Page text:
KEEPING SPIRITUAL IN AN OVER-SCHEDULED WORLD
As long as work – even work for the Lord – takes precedence over time spent with the Lord, we will lose our bearings
In the parable of the prodigal son, it is fascinating to see how many people, on reading the story, feel a bond not with the wanton son but with the elder dutiful sibling who remains behind and believes he is taken for granted. In the same way, many read the story of Mary and Martha (Luke 10: 38-42) and instinctively side with Martha. Family history may have something to do with this. We recall the sibling with a PhD in freeloading, who always found a reason not to wash up after the meal or would leave clothes lying where they had taken them off, imperiously waiting for others to pick them up.
Is there any way of reclaiming the story of Mary and Martha for the over-scheduled person who glances sideways longingly at those who always seem to be unhurried and in the right place at the right time?
Part of the problem with this story is the way we approach it. In today’s febrile culture of activity, a life worth living is one full of movement and noise. The old Protestant work ethic, where people responded to the grace of God with a life of industry and good works has been stripped of its spiritual underpinning but re-fitted for today’s secular world. In wider society, the grace of God no longer features and the moral value of work is located largely in whether people pay taxes properly or claim benefits legitimately. We criticise those who show no inclination to work hard, which can lead to an unhealthy position where even those who work feel the burden to work harder and those who have no duty to work feel the need to say their lives are too busy whether they are or not. As Christian perceptions of work become dimmer across our culture, a more unforgiving and dishonest view has taken hold.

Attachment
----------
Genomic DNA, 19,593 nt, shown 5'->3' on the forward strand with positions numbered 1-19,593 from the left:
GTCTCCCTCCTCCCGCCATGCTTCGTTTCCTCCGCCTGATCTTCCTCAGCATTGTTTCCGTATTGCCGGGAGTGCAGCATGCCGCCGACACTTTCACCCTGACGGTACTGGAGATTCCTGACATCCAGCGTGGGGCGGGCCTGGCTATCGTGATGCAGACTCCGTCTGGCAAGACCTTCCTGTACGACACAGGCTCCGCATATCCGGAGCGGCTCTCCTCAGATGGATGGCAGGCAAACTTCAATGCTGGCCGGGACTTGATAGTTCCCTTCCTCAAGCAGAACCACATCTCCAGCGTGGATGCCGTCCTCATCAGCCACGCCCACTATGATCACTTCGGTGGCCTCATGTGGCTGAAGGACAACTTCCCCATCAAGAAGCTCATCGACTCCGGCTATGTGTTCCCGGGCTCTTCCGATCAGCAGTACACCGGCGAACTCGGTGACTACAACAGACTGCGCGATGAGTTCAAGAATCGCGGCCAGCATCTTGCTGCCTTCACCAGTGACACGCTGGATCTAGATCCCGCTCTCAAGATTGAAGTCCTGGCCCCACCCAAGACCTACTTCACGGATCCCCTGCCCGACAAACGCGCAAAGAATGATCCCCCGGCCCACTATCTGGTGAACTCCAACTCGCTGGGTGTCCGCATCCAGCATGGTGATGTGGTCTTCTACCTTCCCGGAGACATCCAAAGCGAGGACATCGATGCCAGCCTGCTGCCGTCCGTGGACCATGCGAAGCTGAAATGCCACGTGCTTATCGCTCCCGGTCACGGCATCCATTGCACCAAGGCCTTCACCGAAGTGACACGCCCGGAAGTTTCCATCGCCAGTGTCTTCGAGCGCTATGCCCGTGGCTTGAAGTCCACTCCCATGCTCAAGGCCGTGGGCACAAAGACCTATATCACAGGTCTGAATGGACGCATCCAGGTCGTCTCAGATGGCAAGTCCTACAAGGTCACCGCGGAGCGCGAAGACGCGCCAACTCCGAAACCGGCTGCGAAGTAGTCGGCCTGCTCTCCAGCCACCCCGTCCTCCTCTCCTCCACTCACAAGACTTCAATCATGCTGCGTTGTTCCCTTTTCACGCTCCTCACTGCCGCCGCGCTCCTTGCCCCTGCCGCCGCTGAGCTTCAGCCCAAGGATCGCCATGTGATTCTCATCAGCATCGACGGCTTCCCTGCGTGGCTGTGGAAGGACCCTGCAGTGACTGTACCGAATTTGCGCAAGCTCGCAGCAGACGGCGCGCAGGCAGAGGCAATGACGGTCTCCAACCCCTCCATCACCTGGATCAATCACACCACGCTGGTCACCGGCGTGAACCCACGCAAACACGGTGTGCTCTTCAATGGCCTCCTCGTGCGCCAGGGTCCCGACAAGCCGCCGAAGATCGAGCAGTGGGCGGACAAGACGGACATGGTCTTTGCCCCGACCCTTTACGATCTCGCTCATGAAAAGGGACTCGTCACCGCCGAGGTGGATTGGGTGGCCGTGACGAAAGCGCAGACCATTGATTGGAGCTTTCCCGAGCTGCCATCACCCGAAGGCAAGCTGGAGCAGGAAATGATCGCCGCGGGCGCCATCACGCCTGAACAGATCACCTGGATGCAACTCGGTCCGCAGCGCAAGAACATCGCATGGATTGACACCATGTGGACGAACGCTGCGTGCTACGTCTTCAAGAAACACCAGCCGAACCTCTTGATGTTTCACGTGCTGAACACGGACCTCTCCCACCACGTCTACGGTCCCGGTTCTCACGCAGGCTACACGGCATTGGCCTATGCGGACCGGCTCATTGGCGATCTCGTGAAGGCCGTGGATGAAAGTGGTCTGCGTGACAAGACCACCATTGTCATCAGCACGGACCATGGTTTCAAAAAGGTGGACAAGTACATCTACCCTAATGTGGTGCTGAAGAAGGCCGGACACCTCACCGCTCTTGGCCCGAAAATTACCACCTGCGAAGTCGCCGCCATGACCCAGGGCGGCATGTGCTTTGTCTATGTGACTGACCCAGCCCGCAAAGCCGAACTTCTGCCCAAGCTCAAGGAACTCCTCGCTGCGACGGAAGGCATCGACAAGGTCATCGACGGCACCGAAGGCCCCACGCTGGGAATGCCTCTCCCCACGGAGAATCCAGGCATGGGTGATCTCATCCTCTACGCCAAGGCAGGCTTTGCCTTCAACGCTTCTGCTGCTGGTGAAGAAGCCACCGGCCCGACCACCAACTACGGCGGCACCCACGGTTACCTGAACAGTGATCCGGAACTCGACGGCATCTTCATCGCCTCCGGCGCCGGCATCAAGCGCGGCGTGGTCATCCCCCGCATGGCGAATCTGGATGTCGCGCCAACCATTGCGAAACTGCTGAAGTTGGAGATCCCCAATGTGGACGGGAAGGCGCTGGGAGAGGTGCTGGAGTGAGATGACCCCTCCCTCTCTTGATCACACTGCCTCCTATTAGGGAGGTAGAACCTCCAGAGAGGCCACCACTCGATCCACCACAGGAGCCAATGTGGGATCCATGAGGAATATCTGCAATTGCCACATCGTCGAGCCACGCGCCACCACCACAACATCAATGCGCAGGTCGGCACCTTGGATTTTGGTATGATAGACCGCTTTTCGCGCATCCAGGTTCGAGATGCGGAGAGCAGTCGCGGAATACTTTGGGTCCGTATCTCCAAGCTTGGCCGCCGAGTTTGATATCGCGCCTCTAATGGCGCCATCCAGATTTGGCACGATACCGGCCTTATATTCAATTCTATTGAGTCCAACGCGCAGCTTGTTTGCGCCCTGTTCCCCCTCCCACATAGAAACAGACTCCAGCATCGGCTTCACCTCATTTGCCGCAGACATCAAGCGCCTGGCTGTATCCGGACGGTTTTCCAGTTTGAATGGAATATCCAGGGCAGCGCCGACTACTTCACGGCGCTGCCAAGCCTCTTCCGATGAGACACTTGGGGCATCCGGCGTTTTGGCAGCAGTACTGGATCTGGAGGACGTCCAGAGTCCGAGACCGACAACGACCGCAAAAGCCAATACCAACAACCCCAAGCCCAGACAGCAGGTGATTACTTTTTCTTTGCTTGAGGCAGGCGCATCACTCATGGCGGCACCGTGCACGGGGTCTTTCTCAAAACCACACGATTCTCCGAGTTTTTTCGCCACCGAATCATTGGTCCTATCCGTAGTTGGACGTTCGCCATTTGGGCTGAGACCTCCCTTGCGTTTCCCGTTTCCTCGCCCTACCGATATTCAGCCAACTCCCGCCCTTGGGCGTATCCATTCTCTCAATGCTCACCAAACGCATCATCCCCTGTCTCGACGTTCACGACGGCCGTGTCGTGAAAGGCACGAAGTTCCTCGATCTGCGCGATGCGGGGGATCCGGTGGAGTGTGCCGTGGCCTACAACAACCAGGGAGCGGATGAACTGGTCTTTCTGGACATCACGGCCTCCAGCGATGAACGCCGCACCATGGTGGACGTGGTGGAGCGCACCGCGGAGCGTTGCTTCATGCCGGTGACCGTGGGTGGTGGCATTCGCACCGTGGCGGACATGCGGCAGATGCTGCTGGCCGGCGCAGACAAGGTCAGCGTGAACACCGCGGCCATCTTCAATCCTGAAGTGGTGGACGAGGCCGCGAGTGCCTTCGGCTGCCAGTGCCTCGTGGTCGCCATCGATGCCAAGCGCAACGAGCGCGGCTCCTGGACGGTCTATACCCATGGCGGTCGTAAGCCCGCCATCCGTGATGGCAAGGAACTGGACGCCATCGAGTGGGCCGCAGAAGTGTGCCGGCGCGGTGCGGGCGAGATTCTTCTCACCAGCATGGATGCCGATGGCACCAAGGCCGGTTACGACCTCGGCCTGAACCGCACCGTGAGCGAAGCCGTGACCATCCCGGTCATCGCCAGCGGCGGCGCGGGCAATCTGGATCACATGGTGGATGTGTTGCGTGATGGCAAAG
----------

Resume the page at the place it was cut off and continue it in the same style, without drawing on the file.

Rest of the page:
The way this story of Mary and Martha speaks into our culture is to tell it that waiting on God is a valid form of work. In listening to Jesus, Mary hadn’t exactly picked up the Sky remote to see what was recorded on planner as she uncorked a bottle of Sauvignon Blanc to help her unwind. She had placed herself in a position where she could listen to what Jesus had to say in the intimate setting of a home. How many of us would grasp an opportunity physically to sit next to Jesus, to learn from him and share our deepest aspirations? How many of us would leave the housework and emails until later, to make the most of such a gift? The answer is, probably, all of us. It is funny then, how we treat the presence of Jesus with us at all times today in the opposite way, with such carelessness if not disdain. And so we see ourselves as Martha, not Mary. Work – even work for the Lord – takes precedence mostly over time spent with the Lord.
The story is usually interpreted in individual terms but it is worth asking yourselves the question which of these two characters – Mary or Martha – your own church is more closely allied to. Is yours a church which waits on God or a church which runs around Jesus doing stuff while he waits for you?